Furthermore, if we had contemplated this novel scenario, there would have been exhaustive discussions over many months to determine how to handle well-developed cases and investigatory matters during the suspension period. What happens to outstanding arrest warrants? How is evidence preserved? How would tracking and protection of witnesses be handled? How does the Court handle the due process rights of individuals already in custody and those standing trial? What funds can the Prosecutor expend on the referred situation during the suspension period? How do the ICC judges handle motions by defense counsel during this period? What happens to on-going trials which, even if not technically suspended by the Council’s resolution, could be seriously impaired by suspension of investigatory work in other areas of the atrocity situation? None of these critical questions were even raised, much less considered by the negotiators. The reason is that the original intent behind Article 16 was for the Security Council to act pre-emptively to delay the application of international justice for atrocity crimes in a particular situation in order to focus exclusively on performing the Council’s mandated responsibilities for international peace and security objectives.
Nonetheless, one plausibly may argue that the language of Article 16 of the Rome Statute technically empowers the Security Council to intervene at this late date and block approval of an arrest warrant against President Bashir or even suspend its execution following any approval of it by the judges. Such technically manipulative reading of Article 16 facilitated the American initiative early in the Bush Administration to insist on operative language in Security Council Resolutions 1422 (2002) and 1487 (2003) immunizing peacekeeping personnel drawn from non-party States to the Rome Statute from investigation or prosecution before the ICC for at least 12 months. At the time, many, including myself, regarded this as a distorted reading of Article 16, which was never intended to serve as a generic impunity carve-out for vast categories of participants in unknown future military operations and atrocity situations. I recall vividly the outrage of many European governments and others at how the United States bulldozed through the Security Council in the summers of 2002 and 2003 an arguably correct but deeply distorted reading of Article 16. One wonders where that outrage is today for Darfur, where atrocity crimes continue to devastate its population and villages while President Bashir uses every trick in the book to intimidate the Security Council into crippling the vital work of the ICC, a mission which the Council itself mandated in 2005.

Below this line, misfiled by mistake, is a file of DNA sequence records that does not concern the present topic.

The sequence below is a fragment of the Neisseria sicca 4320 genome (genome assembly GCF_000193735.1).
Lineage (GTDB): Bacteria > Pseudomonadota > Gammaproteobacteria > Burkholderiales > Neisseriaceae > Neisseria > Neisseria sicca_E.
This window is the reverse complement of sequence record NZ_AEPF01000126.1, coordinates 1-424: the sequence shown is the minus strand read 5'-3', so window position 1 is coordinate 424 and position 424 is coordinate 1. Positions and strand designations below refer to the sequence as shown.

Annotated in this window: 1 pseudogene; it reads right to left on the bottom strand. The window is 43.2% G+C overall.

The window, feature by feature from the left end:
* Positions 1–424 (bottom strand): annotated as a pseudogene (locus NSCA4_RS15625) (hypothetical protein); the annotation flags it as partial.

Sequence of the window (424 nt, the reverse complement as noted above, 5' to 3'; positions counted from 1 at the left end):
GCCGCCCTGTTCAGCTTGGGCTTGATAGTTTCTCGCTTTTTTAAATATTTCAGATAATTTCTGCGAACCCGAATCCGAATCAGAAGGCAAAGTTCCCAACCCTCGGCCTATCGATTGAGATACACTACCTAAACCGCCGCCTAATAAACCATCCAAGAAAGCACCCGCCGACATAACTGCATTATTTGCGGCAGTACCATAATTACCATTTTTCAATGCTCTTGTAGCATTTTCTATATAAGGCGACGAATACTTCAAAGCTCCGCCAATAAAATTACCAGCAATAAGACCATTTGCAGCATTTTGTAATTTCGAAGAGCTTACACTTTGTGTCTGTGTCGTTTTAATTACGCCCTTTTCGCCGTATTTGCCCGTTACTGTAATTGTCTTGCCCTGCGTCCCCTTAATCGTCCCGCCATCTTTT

Security Council members should neither reverse their own commitment to international justice in Darfur nor defy the original intent behind the Article 16 power that is available to the Council under the Rome Statute.
David Scheffer is the Mayer Brown/Robert A. Helman Professor of Law and Director of the Center for International Human Rights at Northwestern University School of Law in Chicago, Illinois. He is a former U.S. Ambassador at Large for War Crimes Issues (1997-2001) and senior adviser and counsel to the U.S. Permanent Representative to the United Nations (1993-1996).